Will Marion Cook

In 1898 Cook married the young singer Abbie Mitchell; she was 14. They had a daughter, Marion Abigail Cook, in 1900, and a son, Will Mercer Cook, known as Mercer, in 1903. Their daughter was raised by family members as Mitchell herself had been.[9] Marion later married dancer Louis Douglas.[10][11][12] Will Mercer Cook became a professor of history at Howard University and later was appointed as United States Ambassador to Niger and Senegal.[13][14]

Studies with Dvořák[edit]

During 1894 and 1895, Cook studied with Czech composer Antonin Dvořák, who was working in the United States for a period, and John White at the National Conservatory of Music.[15] Cook had performed professionally as a student and made his debut in 1889 in Washington, DC. His performance career as a soloist was short lived, however. Reacting to the stricter segregation of performers in the classical music community, Cook found a home in the musical theatre.

Touring and composing[edit]

Playbill from 1898 showing Edward E. Rice's production of Cook's Clorindy, featuring the song "Darktown is Out Tonight"

In 1890, Cook became director of a chamber orchestra touring the East Coast. He prepared Scenes from the Opera of Uncle Tom's Cabin for performance. The performance, which was to take place at the Chicago World's Fair in 1893, was canceled.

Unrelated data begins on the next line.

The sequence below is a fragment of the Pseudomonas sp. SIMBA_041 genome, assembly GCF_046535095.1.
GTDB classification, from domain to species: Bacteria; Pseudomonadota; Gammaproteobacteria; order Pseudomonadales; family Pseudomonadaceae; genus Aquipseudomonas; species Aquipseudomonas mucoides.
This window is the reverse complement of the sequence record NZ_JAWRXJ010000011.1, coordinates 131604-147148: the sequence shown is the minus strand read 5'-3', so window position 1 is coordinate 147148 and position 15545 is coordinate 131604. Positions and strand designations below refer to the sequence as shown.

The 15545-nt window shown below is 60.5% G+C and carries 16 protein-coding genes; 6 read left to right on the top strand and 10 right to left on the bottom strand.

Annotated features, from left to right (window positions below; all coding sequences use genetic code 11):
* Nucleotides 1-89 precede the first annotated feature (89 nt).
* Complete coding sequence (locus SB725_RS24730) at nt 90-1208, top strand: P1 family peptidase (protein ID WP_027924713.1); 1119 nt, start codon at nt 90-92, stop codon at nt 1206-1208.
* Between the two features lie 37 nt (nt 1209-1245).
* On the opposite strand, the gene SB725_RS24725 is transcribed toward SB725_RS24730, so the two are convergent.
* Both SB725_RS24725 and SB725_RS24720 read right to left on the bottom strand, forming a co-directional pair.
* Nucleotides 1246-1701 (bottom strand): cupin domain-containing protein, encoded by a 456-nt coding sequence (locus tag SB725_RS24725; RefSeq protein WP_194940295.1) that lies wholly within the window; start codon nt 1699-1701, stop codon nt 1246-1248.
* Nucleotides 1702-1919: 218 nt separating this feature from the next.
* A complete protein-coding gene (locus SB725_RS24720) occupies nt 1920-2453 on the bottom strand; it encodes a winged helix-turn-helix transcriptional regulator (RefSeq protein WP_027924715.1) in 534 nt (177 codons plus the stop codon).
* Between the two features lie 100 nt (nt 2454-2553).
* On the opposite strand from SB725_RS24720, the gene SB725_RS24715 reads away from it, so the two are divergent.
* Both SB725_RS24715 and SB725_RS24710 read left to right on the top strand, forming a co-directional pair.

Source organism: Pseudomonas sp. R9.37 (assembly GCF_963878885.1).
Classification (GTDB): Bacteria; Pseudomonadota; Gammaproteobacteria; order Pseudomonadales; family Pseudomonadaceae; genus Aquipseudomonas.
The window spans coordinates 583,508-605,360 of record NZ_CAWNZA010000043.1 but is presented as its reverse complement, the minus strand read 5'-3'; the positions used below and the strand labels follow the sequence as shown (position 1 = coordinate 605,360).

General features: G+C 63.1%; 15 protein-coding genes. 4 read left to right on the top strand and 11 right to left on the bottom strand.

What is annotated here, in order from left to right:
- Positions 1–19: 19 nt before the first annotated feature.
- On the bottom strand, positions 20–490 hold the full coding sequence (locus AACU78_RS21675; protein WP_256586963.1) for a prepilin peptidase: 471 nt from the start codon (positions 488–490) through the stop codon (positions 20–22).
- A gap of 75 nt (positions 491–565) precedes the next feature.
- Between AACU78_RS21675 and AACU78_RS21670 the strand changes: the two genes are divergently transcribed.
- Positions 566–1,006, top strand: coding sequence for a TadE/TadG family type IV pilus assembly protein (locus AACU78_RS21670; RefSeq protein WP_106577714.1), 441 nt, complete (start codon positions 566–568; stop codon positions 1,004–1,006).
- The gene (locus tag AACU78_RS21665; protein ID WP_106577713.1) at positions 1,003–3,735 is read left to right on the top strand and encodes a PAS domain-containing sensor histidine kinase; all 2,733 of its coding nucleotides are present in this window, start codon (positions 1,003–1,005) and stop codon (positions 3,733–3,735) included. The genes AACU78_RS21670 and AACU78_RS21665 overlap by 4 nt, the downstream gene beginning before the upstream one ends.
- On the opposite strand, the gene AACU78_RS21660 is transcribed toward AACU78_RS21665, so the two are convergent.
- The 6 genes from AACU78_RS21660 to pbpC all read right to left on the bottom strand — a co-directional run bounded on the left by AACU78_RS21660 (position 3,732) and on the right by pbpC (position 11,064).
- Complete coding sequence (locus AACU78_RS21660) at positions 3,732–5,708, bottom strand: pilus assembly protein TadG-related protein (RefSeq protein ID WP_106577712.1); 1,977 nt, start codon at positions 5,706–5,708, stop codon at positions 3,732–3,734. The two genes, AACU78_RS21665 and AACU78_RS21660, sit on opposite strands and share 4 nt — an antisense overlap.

He gained a production in 1898 of his Clorindy: The Origin of the Cakewalk, a one-act musical comedy created in collaboration with poet Paul Laurence Dunbar. It was the first all-black show to play at a prestigious Broadway house; it was staged on the Roof Garden of the Casino Theatre.[16] Because it was not staged in the theatre, and was not a full-length production, it does not have the landmark status of Cook's 1903 musical In Dahomey (see next paragraph).[17]

After this period, Cook served as composer-in-chief and musical director for the George Walker-Bert Williams Company, an African-American agency started by two top vaudeville comedians who had been performing together for a decade.

As Cook continued to compose, he also produced many successful musicals. Chief among them was In Dahomey: (1903). This is generally considered Cook's landmark show, which was developed with Williams & Walker, who starred in it. J. A. Shipp wrote the book, and poet Paul Laurence Dunbar the lyrics. Theatre historian Gerald Bordman says that this is "the first full-length musical written and played by blacks to be performed at a major Broadway house."[17] It was also notable for featuring the two leading vaudeville performers of the day, and for satirically addressing elements of African-American and US history, developing its characters well beyond the stereotypes of the day. After its opening, the musical was taken on tour to the United Kingdom. It returned in a revival in New York in 1904, and then toured the United States as well.

Best known for his songs, Cook used folk elements in an original and distinct manner. Many of these songs were first performed in his musicals. The songs were written for choral groups or for solo singers. Some were published in A Collection of Negro Songs (1912). Later in his career, Cook was an active choral and orchestral conductor. He produced several concerts.